Updated: Mar 3, 2021
Our claim to bragging rights.
Most folks don’t know of this mini mystery debated among historians, but it involves the whereabouts of a rather flimsy fort that some 250 starving, desperate Spanish solders threw up in February 1566. They’d been marching – actually straggling - down the beach from the Sebastian Inlet area after being booted out by Indian villagers for ravaging their winter food supplies. Some of the Spanish officers had left in a shallow sailboat to requisition food from their base in Havana. Meanwhile, angry Indians were pursuing their weary quarry just a few miles back. The ragged band suddenly came to a dead-end on the shore of a wide inlet with a current too swift to cross. They were stranded, except…
Just then their south-bound ship coincidentally met up with another Spanish sailboat heading north to the new town of St. Augustine. The two scouted their way south until they spotted a more friendly inlet. One ship continued south while the other ferried the stranded troops to the safe inlet.
There they chopped down trees to make a rickety stockade, promising the nervous local Jeaga Indians that they’d soon bring them goodies from Havana and would depart quickly thereafter. Since it was the Catholic feast day of St. Lucie, they named their new fledgling fort Santa Lucia.
And in the process kindled a debate. Due to that name, some historians put the fort’s location somewhere around the later-named St. Lucie River. For the few like me who care about such things today, it’s more a case of a bragging rights tussle between Jupiter and Stuart-Hobe Sound.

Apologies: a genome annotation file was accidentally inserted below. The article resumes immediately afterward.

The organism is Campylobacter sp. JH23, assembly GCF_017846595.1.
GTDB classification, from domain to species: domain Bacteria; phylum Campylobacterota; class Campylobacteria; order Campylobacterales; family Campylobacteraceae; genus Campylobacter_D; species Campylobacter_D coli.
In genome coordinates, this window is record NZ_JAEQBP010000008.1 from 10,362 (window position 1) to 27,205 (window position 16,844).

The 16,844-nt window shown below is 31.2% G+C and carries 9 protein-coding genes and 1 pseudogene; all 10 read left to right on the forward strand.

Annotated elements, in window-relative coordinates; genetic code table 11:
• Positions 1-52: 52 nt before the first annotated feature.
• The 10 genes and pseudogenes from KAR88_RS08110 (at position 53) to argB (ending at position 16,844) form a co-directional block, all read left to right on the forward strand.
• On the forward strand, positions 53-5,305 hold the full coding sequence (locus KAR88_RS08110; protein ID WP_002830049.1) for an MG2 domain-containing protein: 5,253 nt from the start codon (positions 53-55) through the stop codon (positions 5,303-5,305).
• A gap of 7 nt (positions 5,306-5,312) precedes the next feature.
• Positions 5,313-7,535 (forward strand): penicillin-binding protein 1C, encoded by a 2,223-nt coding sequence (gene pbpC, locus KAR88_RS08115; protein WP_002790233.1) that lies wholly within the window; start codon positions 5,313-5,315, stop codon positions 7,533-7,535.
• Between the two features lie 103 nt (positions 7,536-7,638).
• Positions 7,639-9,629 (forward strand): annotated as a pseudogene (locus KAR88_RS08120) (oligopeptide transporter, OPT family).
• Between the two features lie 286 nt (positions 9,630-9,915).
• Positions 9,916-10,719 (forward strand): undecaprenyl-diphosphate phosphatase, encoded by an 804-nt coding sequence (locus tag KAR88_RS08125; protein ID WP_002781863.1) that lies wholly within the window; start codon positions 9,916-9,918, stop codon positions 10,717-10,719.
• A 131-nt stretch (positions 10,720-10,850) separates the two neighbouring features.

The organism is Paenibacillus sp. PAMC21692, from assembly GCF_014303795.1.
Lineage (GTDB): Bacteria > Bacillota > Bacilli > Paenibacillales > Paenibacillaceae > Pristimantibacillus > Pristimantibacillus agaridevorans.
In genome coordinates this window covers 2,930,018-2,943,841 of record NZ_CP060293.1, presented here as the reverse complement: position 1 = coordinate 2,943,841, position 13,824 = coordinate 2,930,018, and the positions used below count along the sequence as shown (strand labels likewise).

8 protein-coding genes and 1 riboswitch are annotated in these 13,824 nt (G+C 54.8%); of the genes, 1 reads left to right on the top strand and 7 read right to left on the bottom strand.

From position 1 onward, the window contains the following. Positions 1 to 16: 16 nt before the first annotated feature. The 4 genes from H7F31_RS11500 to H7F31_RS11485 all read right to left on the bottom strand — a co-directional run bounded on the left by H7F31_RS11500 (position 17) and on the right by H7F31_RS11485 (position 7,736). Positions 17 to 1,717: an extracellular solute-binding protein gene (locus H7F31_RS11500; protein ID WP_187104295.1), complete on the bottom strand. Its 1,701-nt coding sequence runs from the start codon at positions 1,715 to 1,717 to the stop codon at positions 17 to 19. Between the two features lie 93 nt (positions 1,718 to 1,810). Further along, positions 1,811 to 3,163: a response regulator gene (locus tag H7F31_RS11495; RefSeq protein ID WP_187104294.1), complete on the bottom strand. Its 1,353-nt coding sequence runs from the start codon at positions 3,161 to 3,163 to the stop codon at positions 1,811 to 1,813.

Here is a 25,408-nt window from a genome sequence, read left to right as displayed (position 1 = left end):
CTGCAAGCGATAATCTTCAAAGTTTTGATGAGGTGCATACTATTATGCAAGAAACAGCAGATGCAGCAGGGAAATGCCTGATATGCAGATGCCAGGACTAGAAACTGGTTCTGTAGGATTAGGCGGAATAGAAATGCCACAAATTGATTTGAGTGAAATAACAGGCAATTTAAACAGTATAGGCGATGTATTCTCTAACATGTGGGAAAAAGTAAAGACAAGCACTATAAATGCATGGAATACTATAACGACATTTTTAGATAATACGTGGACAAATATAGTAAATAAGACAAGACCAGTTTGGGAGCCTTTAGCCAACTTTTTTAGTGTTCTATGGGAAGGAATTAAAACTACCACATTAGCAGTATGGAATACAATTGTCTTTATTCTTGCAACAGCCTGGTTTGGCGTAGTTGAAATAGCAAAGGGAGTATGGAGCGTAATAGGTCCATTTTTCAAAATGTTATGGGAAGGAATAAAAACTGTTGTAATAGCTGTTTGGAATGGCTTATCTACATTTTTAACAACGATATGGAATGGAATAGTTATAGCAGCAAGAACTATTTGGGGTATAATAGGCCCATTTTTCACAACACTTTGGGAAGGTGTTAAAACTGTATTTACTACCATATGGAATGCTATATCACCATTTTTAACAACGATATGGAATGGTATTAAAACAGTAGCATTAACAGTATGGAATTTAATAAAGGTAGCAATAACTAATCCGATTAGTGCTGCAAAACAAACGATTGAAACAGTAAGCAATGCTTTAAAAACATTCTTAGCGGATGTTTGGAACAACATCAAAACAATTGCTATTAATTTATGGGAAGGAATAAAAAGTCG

But it’s clear to me from the records that Jupiter wins. Letters of the survivors put the distance from the expedition’s starting point at Sebastian at around eighteen leagues. A league is 3.45 miles, which is the distance to Jupiter Inlet.
Also wading in is Prof. Eugene Lyon, who headed the Center for Historical Research at Flagler College. In his authoritative The Enterprise of Florida, he writes that the two small ships sailed south together along the coast and found “a promising harbor at Jupiter Inlet, where the elevation commanded a good view of land and sea. There, on December 13, 1566, St. Lucie’s Day, they built Fort Santa Lucia.”
While acknowledging the counterclaims of other scholars, Lyon cites the writings of a Spanish captain who called his new neighbors “Xega” (the Jupiter locals). He adds:
“I believe the beginning point of the… journey was not far south of the Sebastian River inlet. Their course, estimated at twelve to fifteen leagues in length, would have brought them to the north side of the wide St. Lucie River. From there it is about eighteen miles, or six leagues to the Jupiter Inlet.”
Okay. So precisely where was the fort? I would put it about a quarter mile south of the straight (artificial) cut made by engineers in 1947. When developers built the huge Ocean Trails condo complex in the seventies, my guess is that they covered up the original inlet opening and any remains of a 500-year-old wood-walled fort that withstood an angry Jeaga siege for just two months until the starving survivors were rescued.
One scanty reminder? Alden Dubois grew up on the shore of the old inlet (now a creek running through Dubois Park). As a teenager on a swim, he found a Spanish sword on the sandy bottom. So far, that’s about it.